Constipation means that a person has three or fewer bowel movement in a week. The stool can be hard and dry. Sometimes it is painful to pass. At one time or another, almost everyone gets constipated. In most cases, it lasts a short time and is not serious.

Constipation is defined as having a bowel movement fewer than three times per week. With constipation stools are usually hard, dry, small in size, and difficult to eliminate. Some people who are constipated find it painful to have a bowel movement and often experience straining, bloating, and the sensation of a full bowel.

Constipation occurs when bowel movements become difficult or less frequent. The normal length of time between bowel movements ranges widely from person to person. Some people have bowel movements three times a day; others, only one or two times a week. Going longer than three days without a bowel movement is too long. After three days, the stool or feces become harder and more difficult to pass.

Constipation is when you have trouble having bowel movements. Your stools may be very hard, making them so difficult to pass that you have to strain. Or you may feel like you still need to have a bowel movement even after you've had one.

Constipation refers to infrequent or hard stools, or difficulty passing stools. Constipation may involve pain during the passage of a bowel movement, inability to pass a bowel movement after straining or pushing for more than 10 minutes, or no bowel movements after more than 3 days. Infants who are still exclusively breastfed may go 7 days without a stool.

Causes of Constipation

Constipation occurs when the colon absorbs too much water or if the colon’s muscle contractions are slow or sluggish, causing the stool to move through the colon too slowly. As a result, stools can become hard and dry. Common causes of constipation are
Constipation is most often caused by a low-fiber diet, lack of physical activity, not drinking enough water, or delay in going to the bathroom when you have the urge to defecate. Stress and travel can also contribute to constipation or other changes in bowel habits.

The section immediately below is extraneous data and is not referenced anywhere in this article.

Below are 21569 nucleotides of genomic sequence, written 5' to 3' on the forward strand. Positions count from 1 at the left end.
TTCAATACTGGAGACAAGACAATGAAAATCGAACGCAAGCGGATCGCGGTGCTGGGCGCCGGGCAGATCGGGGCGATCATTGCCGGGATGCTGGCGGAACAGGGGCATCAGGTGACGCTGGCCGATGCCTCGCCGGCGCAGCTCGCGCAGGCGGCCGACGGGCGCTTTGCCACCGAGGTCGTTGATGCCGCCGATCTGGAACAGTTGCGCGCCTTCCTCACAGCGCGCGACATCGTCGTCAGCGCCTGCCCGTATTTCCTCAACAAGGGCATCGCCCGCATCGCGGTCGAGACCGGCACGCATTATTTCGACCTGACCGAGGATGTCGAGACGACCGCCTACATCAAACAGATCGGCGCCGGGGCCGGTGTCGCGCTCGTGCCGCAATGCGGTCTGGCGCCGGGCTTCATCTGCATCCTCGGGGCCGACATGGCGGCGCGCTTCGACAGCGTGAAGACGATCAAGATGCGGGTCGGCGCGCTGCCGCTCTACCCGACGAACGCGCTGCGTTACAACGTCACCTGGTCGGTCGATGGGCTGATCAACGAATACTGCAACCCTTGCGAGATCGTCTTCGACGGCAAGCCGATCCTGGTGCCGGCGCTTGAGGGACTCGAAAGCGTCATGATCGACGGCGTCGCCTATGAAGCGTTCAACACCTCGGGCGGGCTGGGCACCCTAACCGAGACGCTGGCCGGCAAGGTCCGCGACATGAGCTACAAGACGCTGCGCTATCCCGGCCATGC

Laxative abuse - A laxative is a food or chemical substance that acts to loosen the bowels by softening and increasing the bulk of bowel contents, increasing the amount of water in the colon and lubricating the intestinal walls. Over time, laxatives can damage nerve cells in the colon and interfere with the colon's natural ability to contract.

Medicines (especially strong pain medicines, such as narcotics, antidepressants or iron pills).

As the food you eat passes through your digestive tract, your body takes nutrients and water from the food. This process creates a stool, which is moved through your intestines with muscle contractions (squeezing motions).

One of the reasons constipation is so common is that it has a wide range of potential causes, from diet to disease. Sometimes the problem derives from not having enough fiber or fluid in the diet. Insoluble fiber, which is found in fruits, vegetables and whole grains, pulls water into the intestines, helping to soften the stool.

A lack of physical activity also appears to contribute to constipation, though it's not understood how exactly exercise improves bowel habits.

Not enough liquid - Liquids like water and juice add fluid to the colon and bulk to stools, making movements softer and easier to pass. Recommended daily consumption of liquid is eight, eight-ounce glasses (totaling 64 ounces) per day.

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